But has the gameplay been given the same old spit and shine? The missions break down into driving (both fast and slow), melee combat, and shooting. The original was patchy on all three, while Mafia: Definitive Edition is definitely better, but not as polished or stunning as the visuals and storytelling.
Driving feels the best of the bunch. The cars are slowish and a little heavy in the handling, but that’s the period for you. You will soon get to grips with pumping the brakes as you swing round a corner. It’s the traffic, though, that makes driving a completely different beast from the original, and a touch more challenging. In the original the traffic was sparse, and here it’s near gridlock, with trams, trucks and cars swinging around corners with nary a glance at their mirrors. Honestly, everyone in Lost Heaven has a deathwish, and you’ll be eyeing everyone with more suspicion than in a hazard perception driving test. It stops short of being frustrating, but you will be restarting at some point because a lemming in a station wagon jumped a red light.
In comparison, the melee combat pops up rarely, which is a good thing. You have one button to attack, while enemies will retaliate with a ‘Y’ above their heads. Time the button press well enough and you’ll dodge. If you don’t, they’ll attack again and again with that very same Y flashing. It’s almost patronising, as you can mash Y after the first failure. It’s boring and simplistic, but at least it’s uncommon.
Not so uncommon is the shooting, which swings wildly from very good to grinding your gears. This is a third-person cover shooter at its heart, and the core is good. Guns feel hefty and the level design is great. It feels satisfying to light people up with a tommy gun or crunch some shotgun shells into them at close quarters. There are even swathes of explosive barrels, as if the game was openly winking at the player. At its best, there are moments where you feel like Tony Montana.
The gunplay has got a fair number of problems, though. There’s a surprisingly limited diversity of guns, and they’re almost all designed for short range. Yet, the latter levels are determined to position snipers in bottlenecks, making combat a tiresome game of waiting for the click of a reload, poking the head out, and taking a potshot with a pistol. At least the AI helps you out, as enemies are willing to jut their head out in the same way. They’re also remarkably fine with you flanking them, looking the other way even after firing volleys to get their attention.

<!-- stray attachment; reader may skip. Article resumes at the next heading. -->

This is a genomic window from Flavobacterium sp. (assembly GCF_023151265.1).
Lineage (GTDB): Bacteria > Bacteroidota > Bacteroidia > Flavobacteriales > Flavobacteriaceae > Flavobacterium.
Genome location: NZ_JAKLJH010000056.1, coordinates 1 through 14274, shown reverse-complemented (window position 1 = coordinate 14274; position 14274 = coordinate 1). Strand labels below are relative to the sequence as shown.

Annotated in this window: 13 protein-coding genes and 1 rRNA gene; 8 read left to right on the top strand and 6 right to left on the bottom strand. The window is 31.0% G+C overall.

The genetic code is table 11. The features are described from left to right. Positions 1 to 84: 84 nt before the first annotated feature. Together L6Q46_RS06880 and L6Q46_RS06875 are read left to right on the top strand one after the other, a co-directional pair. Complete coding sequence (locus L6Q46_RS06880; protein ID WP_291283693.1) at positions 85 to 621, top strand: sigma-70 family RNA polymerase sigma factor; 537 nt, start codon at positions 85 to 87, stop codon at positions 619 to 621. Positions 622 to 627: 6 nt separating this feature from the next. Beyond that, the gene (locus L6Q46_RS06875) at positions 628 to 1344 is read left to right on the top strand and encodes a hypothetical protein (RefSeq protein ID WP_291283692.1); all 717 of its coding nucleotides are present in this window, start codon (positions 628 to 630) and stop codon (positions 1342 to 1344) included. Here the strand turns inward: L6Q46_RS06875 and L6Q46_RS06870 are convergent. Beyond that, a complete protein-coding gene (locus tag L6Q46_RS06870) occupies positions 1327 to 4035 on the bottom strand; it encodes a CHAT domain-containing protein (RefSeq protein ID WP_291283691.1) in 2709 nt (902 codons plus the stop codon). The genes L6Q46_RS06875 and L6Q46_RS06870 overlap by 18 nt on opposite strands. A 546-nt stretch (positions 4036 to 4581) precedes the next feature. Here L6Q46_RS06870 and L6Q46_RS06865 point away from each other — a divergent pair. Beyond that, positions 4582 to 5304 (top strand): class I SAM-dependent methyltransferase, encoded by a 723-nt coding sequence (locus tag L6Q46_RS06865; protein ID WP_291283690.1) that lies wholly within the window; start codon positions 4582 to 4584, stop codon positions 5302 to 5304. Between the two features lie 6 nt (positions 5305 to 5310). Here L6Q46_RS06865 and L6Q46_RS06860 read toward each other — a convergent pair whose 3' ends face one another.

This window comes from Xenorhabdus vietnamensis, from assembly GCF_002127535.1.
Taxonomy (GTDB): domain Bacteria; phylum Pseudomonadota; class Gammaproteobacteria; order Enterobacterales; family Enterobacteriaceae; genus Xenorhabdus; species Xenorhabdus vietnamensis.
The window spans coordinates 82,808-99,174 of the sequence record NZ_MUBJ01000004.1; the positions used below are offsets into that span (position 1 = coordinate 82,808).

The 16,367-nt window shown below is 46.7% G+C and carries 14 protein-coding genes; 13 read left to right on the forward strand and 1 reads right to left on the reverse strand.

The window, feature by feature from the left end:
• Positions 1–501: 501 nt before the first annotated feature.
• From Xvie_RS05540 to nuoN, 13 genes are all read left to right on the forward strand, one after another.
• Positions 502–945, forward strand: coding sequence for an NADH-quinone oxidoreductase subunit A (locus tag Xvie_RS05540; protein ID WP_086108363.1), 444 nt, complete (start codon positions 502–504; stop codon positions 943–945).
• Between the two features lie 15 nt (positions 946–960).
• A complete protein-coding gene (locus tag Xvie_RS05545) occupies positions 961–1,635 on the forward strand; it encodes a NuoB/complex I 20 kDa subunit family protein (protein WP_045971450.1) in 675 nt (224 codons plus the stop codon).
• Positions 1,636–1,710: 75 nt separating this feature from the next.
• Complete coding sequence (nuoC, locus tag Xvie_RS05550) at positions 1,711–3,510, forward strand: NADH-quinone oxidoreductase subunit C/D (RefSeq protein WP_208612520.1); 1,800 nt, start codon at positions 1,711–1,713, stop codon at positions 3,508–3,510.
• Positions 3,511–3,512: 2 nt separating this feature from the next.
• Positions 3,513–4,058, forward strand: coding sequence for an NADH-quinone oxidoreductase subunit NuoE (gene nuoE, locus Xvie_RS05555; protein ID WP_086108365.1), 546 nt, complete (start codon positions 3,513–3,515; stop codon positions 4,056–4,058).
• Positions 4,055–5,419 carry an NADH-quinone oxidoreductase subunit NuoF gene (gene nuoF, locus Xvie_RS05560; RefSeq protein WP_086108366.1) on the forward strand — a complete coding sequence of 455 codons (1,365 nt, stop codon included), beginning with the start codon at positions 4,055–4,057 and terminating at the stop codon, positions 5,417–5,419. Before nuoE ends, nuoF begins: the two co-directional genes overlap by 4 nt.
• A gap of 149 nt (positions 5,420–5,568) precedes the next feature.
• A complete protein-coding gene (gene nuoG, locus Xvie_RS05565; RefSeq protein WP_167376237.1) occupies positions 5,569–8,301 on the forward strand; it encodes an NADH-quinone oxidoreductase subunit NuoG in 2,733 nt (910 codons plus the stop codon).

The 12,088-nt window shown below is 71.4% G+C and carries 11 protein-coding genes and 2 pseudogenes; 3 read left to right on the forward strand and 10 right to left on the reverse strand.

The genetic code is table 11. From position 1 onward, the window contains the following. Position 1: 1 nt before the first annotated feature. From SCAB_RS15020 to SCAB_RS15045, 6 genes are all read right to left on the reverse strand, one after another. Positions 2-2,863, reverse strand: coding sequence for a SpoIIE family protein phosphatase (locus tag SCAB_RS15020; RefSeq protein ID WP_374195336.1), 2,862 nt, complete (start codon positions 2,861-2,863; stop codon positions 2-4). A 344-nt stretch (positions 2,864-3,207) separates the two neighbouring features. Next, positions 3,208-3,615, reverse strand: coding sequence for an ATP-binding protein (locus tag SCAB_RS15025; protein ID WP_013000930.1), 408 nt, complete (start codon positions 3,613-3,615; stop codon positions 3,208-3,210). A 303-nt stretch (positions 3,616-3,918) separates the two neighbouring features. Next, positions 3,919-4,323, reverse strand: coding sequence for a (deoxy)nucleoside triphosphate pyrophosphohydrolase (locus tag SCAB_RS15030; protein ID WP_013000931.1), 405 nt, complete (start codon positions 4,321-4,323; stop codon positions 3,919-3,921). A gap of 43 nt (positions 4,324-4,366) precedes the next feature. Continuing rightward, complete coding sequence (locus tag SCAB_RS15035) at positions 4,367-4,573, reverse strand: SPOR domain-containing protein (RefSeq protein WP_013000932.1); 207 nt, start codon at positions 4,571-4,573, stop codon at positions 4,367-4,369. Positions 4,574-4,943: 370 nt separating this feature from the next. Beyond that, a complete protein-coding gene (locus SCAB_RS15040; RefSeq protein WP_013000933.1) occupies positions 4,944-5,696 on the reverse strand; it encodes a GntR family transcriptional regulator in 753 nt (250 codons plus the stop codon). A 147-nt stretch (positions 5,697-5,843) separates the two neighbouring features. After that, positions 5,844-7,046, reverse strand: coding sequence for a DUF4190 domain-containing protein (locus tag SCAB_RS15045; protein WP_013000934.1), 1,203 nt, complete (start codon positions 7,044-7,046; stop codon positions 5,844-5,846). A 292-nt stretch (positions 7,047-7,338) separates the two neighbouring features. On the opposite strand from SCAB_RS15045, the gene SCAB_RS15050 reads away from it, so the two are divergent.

Dense battlegrounds cause issues with the cover system, as the game struggles to work out whether you’re moving out of cover, to closer cover or diving away. And don’t get me started on the enemy’s Molotov cocktails. If you neglect to hear the audio trigger among the noise, you’ll be insta-barbecued. The cover-locking issues, combining with a Molotov cocktail, can cause an explosion of rage. On earlier levels, where there’s few obstacles, enemies and Molotovs it’s fine – on the later missions, it becomes disproportionally problematic.
There are some real zingers in those missions, though. A sequence at a racetrack pushes at the edges of believability, but it’s too fun for you to really care. Another takes you to a derelict farm and pulls on horror movie tropes, which in turn jangles your nerves. I don’t remember either being so successful in the original, so the quality of the story is in the retelling. Fewer of the killer moments come in the second half of the game, as the objectives become more generic and the shooting more relentless. It’s a slight late-game dip, but the highs are so lofty that it’s forgivable.
It’s a good time to mention bugs, which do creep in. A couple of chases ended with the antagonist jiggling on scaffolds, and could only be overcome by reloading the checkpoint. Bodies occasionally did the Bethesda-like shuffle. It’s enough to get a mention in the review, but not enough to dink the score.
On the sliding scale of remastery, Mafia: Definitive Edition on Xbox One skews towards ‘Resident Evil 2: The Remake’, with everything rebuilt effectively from the ground up, new surprises added, and most of the archaic elements tied to a brick and thrown into a river. Sure, there are pain points in the shooting and fighting, as well as in the overall polish, but it’s altogether a good time.
I will admit that I was wary of 2K choosing Mafia to remaster, as the game was old and middle of the pack, but in hindsight it was a masterstroke: the story and structural core of the original was exceptional, but everything else had room to improve. 2K has thrown the sink at Mafia: Definitive Edition to make sure those improvements make an impact, and it’s barely possible to recognise the original under the lacquer.